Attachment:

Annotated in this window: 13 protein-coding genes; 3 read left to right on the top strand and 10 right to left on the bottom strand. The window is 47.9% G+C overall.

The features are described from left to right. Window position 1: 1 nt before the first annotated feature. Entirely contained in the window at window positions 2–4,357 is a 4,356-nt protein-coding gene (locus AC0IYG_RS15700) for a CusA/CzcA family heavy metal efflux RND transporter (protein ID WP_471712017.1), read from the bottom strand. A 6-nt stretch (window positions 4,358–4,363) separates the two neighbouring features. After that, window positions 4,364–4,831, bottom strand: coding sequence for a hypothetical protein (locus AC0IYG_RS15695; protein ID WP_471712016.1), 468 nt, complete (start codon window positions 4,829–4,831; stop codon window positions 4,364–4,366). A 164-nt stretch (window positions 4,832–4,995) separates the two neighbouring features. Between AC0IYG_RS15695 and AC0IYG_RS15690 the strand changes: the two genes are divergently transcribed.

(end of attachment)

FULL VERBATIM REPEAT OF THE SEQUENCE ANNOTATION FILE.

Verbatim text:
Annotated in this window: 13 protein-coding genes; 3 read left to right on the top strand and 10 right to left on the bottom strand. The window is 47.9% G+C overall.

The features are described from left to right. Window position 1: 1 nt before the first annotated feature. Entirely contained in the window at window positions 2–4,357 is a 4,356-nt protein-coding gene (locus AC0IYG_RS15700) for a CusA/CzcA family heavy metal efflux RND transporter (protein ID WP_471712017.1), read from the bottom strand. A 6-nt stretch (window positions 4,358–4,363) separates the two neighbouring features. After that, window positions 4,364–4,831, bottom strand: coding sequence for a hypothetical protein (locus AC0IYG_RS15695; protein ID WP_471712016.1), 468 nt, complete (start codon window positions 4,829–4,831; stop codon window positions 4,364–4,366). A 164-nt stretch (window positions 4,832–4,995) separates the two neighbouring features. Between AC0IYG_RS15695 and AC0IYG_RS15690 the strand changes: the two genes are divergently transcribed.